Sunday, June 16, 2013

How to be a Conversation Terrorist

(Part Three of "Things I Learned In College.")
Okay, so the title of this post sounds way more violent than it actually is. Some of you are probably thinking, “Um…how does Amy’s mind even work?” And the answer to that is…it’s complicated. But I’ll try to explain this one.

“Conversational terrorism” is my name for what happens when, for some reason, you need to hijack the conversation. People are talking about something that you’d rather not talk about, and you need to act quickly to redirect the course of the conversation. Except in this case, it’s a positive thing, unlike terrorism. So maybe it’s a bad analogy.

Anyway, here are five of my best tips for hijacking a conversation, particularly if your friends start to badmouth another person.

One: “Well, I’ve learned that for everything I find annoying about someone else, there’s probably something about me that gets on their nerves.” Or a similar speck-log-we’re-all-humans-and-have-annoying-things-about-us type of statement. Sometimes it’s helpful to remember that I wouldn’t want people talking about all of my flaws and faults when I’m not around. And they totally could, because I have a lot of flaws and faults.

Two: “I can’t judge. I wouldn’t want their job. Can you imagine how stressful it would be to….” Or a similar put-yourself-in-his-shoes statement. Because sometimes we judge people by the fragment of their lives that we’re experiencing right now. This is somewhat similar to opening a book to a random page in the middle and seeing the main character say something mean and condemn him without looking for context of any kind.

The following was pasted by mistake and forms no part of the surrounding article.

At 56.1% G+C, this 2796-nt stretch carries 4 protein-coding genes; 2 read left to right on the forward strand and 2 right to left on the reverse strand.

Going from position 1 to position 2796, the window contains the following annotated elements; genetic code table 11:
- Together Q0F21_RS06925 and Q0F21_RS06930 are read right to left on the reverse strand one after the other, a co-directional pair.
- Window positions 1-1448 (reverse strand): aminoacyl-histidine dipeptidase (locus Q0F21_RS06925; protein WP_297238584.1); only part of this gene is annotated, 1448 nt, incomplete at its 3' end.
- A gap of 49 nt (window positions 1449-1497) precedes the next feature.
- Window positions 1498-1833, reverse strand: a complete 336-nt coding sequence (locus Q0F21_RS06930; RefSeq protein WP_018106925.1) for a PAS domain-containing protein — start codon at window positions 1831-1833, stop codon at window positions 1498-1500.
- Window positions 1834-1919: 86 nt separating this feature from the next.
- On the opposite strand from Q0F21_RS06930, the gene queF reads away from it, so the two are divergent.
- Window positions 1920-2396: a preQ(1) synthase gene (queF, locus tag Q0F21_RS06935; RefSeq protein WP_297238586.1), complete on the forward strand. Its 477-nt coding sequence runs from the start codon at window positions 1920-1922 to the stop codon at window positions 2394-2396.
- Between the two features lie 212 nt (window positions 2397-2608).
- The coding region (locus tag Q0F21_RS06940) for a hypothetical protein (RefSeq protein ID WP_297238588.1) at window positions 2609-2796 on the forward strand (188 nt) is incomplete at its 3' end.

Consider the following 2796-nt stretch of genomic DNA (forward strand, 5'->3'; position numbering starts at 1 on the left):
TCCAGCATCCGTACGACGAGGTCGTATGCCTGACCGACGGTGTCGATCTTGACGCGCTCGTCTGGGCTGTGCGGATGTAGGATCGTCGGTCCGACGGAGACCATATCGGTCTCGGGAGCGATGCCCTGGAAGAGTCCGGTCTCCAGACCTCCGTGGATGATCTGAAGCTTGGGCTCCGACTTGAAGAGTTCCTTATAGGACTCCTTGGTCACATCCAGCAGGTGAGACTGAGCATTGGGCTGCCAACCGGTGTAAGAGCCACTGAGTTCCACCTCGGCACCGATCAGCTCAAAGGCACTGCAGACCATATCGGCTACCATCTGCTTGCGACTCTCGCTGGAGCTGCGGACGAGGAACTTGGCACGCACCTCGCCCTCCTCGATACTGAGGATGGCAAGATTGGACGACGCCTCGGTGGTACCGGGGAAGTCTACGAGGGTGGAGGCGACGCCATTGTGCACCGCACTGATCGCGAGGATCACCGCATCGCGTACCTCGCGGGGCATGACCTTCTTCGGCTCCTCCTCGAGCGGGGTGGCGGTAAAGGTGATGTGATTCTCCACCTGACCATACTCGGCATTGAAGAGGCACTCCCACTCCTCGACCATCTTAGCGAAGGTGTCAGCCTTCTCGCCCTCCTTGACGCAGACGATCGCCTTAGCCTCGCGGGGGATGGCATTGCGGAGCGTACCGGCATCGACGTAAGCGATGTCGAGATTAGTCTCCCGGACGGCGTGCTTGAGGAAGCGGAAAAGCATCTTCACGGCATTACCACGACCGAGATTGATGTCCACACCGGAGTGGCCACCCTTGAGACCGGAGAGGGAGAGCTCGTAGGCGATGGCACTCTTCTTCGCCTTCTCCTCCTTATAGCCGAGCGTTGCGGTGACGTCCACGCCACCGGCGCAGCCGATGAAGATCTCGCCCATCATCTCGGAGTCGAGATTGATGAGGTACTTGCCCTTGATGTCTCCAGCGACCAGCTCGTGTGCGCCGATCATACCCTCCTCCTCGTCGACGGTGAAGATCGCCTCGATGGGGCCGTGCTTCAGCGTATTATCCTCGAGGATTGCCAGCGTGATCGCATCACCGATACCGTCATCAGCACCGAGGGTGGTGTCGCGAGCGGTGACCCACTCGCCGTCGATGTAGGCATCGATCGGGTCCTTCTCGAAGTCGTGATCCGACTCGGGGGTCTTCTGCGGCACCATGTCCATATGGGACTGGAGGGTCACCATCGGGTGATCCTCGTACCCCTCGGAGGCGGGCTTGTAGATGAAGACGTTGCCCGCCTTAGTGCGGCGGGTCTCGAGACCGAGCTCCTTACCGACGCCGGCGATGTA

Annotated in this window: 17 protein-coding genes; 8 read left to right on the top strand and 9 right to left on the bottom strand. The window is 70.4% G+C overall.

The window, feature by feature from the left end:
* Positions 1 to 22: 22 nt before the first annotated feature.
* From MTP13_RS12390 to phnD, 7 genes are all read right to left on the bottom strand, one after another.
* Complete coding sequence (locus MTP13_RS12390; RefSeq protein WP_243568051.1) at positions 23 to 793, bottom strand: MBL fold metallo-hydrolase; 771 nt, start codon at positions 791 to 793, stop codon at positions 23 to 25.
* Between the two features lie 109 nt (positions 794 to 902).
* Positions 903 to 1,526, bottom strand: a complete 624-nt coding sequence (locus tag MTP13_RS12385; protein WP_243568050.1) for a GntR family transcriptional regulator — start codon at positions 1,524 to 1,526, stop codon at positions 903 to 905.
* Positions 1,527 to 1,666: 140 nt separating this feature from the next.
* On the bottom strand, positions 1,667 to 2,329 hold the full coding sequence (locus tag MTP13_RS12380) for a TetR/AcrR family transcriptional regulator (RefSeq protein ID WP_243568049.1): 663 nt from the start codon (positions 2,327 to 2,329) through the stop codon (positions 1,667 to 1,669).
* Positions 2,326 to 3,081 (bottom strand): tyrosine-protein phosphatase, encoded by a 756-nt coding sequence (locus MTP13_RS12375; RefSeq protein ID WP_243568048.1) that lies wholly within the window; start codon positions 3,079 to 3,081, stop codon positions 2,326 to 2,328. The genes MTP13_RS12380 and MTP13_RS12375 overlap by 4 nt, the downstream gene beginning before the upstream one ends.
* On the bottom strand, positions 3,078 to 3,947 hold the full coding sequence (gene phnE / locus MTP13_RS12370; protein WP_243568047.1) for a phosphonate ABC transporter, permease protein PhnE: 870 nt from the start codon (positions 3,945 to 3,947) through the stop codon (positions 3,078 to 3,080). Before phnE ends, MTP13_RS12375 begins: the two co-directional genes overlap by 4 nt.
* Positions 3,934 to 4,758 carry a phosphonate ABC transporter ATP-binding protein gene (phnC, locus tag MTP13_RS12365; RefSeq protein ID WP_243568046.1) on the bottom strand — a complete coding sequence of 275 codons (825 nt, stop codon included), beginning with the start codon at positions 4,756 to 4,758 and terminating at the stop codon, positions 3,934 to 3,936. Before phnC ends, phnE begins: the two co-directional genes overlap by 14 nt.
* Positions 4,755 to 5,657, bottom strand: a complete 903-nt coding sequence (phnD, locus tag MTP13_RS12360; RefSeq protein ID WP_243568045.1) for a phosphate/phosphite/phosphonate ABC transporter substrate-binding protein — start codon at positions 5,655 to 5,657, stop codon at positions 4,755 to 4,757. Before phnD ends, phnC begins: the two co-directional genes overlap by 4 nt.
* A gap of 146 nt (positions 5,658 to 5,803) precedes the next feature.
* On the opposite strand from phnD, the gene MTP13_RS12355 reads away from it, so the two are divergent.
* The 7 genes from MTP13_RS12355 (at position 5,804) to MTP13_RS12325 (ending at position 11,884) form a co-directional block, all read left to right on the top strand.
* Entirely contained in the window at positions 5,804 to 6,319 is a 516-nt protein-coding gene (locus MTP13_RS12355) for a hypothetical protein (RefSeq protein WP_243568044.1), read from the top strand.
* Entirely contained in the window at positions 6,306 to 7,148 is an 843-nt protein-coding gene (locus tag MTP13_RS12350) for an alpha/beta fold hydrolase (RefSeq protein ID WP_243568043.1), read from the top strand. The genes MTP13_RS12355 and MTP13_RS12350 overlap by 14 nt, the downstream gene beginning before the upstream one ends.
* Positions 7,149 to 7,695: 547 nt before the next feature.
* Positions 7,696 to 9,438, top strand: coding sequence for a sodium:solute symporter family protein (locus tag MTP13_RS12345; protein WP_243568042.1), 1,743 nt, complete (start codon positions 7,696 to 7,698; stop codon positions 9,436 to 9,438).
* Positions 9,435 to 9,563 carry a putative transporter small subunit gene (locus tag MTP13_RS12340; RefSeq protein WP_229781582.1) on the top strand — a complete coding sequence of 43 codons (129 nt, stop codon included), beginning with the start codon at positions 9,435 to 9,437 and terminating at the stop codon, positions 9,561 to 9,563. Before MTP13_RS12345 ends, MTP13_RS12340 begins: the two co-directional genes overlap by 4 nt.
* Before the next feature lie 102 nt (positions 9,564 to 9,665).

Three: “Hey now. That’s a little harsh, don’t you think?” Or a similar point-out-that-you’re-kind-of-being-a-jerk statement. This is more direct and has the potential to make the other person defensive. A likely response is, “I’m just saying it like it is.” At which point you can try 1 or 2, or say something positive about the person being gossiped about or just shrug and move on with a different conversation.

Four: “Okay, this isn’t fair. He’s not even around to defend himself.” Can be said in a joking-not-joking kind of way, or just straight up serious. People usually get the point without feeling backed into a corner. Everyone secretly hopes no one is talking badly about them behind their back. It’s a simple Golden Rule thing.

Five: “Hey, did you know that giant squid’s eyes can be as large as a beach ball?” This is not just a random subject changed. After I saw this comic strip, I looked up some facts about giant squid to use to abruptly (and slightly passive-aggressively) change the subject away from gossip. It’s actually pretty fun to do.

There you have it. Five of my favorite conversational terrorism tactics. Use this information responsibly, my friends.

1 comment:

  1. I use 5 on a fairly often basis, but 1-4 are great ideas too! I think your next blog should be "how Amy's mind works"